(Photo: Gabrielle Mercer/WCSN)
After just one season, Arizona State’s newborn men’s hockey program has seemingly outgrown long-time home Oceanside Ice Arena.
This season, the team played just five official NCAA games in the venue, and in those five games, the team averaged an attendance of 681.
That number was way down from the 5,074 the team averaged in three games at Gila River Arena in Glendale.
Arizona State University and the Arizona Coyotes formed a partnership in the offseason that would allow the Devils to play four games at Gila River Arena in their inaugural season, with the expectation that the partnership would continue to grow.
“We’ve found that there is a great appetite for college hockey in the valley,” Arizona State Senior Associate Athletics Director David Cohen said. “I think there was some research that was done to show that the average of 5,000 would put us in the top 15 to 20 percent of all college hockey attendance for this past year.”
Given those numbers, the demand for college hockey as become too vast for the ever-charming Oceanside Ice Arena to continue to host the young program.
While the sample size is small, the team’s officials believe that it isn’t farfetched to assume that the attendance numbers would remain consistent over the course of an entire season, rather than just four games.
“I don’t see why not,” head coach Greg Powers said. “The Coyotes have marketed everything very well, they’ve been a great partner and with them kind of jointly marketing our games and the joint effort with the athletic department there is no reason why we can’t.”
The Sun Devils will be playing most of their games at Gila River Arena next season– while still playing a small percentage of their games at Oceanside.
However, mum remains the word in terms of what the administration’s long term plans are for the home of the team.
“All I can say with that is that our administration is thrilled with a lot of the options that we have on the table,” Powers said. “They’re working hard at it every day.”
The presence of a student section and a general rise in attendance has played a role in keeping the moral of the team up throughout the year. This is the case more so for the ACHA returners, who know what it was like when 200 people at a game was an oddity.
“I think it was awesome,” junior captain Drew Newmeyer said. “Obviously being our first year in the NCAA being able to attract a big crowd like that every weekend is big for us.”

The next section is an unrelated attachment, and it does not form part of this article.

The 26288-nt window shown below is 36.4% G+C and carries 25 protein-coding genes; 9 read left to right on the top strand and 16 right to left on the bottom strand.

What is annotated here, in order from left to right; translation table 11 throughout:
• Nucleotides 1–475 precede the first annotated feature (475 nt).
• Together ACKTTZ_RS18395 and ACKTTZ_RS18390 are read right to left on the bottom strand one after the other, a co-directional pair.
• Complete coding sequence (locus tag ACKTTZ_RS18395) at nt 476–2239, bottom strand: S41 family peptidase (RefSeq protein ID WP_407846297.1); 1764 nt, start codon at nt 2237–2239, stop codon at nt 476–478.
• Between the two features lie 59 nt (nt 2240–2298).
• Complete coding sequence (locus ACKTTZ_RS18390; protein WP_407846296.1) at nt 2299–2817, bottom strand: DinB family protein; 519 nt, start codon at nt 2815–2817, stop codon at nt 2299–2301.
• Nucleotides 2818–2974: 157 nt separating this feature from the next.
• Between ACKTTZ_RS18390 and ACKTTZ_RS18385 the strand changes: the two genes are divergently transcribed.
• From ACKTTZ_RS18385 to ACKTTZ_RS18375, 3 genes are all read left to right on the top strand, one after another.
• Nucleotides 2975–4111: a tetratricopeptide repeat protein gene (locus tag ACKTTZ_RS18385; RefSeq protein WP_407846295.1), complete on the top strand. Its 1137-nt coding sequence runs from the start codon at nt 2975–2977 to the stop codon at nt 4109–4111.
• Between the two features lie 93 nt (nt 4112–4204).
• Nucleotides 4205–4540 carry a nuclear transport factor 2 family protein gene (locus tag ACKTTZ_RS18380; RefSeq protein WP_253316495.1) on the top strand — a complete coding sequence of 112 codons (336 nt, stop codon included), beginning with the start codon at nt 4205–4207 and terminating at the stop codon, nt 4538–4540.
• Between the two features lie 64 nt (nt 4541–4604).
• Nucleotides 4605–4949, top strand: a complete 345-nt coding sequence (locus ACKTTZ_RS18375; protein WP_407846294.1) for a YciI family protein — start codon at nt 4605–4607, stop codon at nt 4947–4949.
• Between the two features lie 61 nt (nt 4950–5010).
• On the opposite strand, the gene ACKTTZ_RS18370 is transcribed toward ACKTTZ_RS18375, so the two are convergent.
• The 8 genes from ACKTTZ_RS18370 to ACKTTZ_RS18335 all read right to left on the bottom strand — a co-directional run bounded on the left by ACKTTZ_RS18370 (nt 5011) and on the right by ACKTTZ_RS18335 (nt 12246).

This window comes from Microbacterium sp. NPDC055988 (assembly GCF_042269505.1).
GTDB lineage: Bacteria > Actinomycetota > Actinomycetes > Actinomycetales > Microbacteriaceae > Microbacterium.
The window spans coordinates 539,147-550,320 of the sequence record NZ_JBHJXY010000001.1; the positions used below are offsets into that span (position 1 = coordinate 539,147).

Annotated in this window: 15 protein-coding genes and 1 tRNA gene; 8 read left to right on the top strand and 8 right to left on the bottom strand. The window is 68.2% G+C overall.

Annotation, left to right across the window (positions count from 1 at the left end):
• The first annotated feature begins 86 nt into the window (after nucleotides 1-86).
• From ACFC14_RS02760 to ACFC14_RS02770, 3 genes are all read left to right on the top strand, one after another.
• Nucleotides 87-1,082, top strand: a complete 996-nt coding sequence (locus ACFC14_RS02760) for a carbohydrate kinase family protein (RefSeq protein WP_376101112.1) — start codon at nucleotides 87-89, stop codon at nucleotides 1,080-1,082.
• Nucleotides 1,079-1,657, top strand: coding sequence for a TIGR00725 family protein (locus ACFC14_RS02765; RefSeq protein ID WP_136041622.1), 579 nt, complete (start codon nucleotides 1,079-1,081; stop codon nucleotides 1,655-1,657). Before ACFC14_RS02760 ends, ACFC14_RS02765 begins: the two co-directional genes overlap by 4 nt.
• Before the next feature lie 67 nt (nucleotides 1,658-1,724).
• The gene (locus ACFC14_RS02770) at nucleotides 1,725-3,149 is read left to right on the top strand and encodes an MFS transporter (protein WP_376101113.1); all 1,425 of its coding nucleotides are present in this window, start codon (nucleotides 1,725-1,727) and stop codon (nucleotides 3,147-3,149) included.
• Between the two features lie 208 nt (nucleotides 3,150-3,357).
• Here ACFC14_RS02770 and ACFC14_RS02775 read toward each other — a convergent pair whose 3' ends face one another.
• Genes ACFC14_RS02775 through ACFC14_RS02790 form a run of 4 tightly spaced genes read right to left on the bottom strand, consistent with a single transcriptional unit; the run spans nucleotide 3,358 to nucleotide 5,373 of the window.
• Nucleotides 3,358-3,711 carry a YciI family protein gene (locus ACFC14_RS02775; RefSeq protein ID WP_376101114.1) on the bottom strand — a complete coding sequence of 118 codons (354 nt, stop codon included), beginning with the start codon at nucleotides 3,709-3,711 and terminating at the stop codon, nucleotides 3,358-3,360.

Glendale is 26.8 miles away from ASU’s Tempe campus, which would present a challenge for students to get to and from any games hosted at Gila River Arena.
The administration, though, has a plan to make the games more accessible.
“We would definitely want to engage ASU West in a major way,” Powers said. “Then figure out a way to arrange a few busses for the Tempe students to go out. That’s definitely something we will look into.”
For the Arizona Coyotes, the prospects of joining forces with the Arizona State University administration presents an opportunity to produce even more revenue than they have in the past.
Given their cloudy future and well-known leasing dispute with the City of Glendale, they just might need the extra profit.
“We believe that hockey is a revenue sport,” Cohen said. “There is a lot of opportunity and I think attendance is the first piece. Then depending on where you play and the cut too that you get from concessions, parking and the lease that you sign will determine a lot of what that revenue is.”
While Gila River Arena seems to be the obvious plan of attack for Arizona State hockey next season and possibly the year after that, there has also been some buzz surrounding the idea of building a new stadium altogether.
“We’re looking at our options right now,” Cohen said. “There are a couple different partnerships and we’re working with the master planner that we just hired to evaluate the different options we do have.”
For the immediate future, though, it looks like the band playing the fight song in Gila River Arena as the Devils skate onto the ice will become a common occurrence.
Whether a long term lease at the arena comes to fruition, though, has yet to be seen.
For now, the players aren’t complaining about the larger venue.
“It would be a change but it wouldn’t be difficult,” Newmeyer said. “Obviously what they’ve got over there [Gila River Arena] is bar-none.”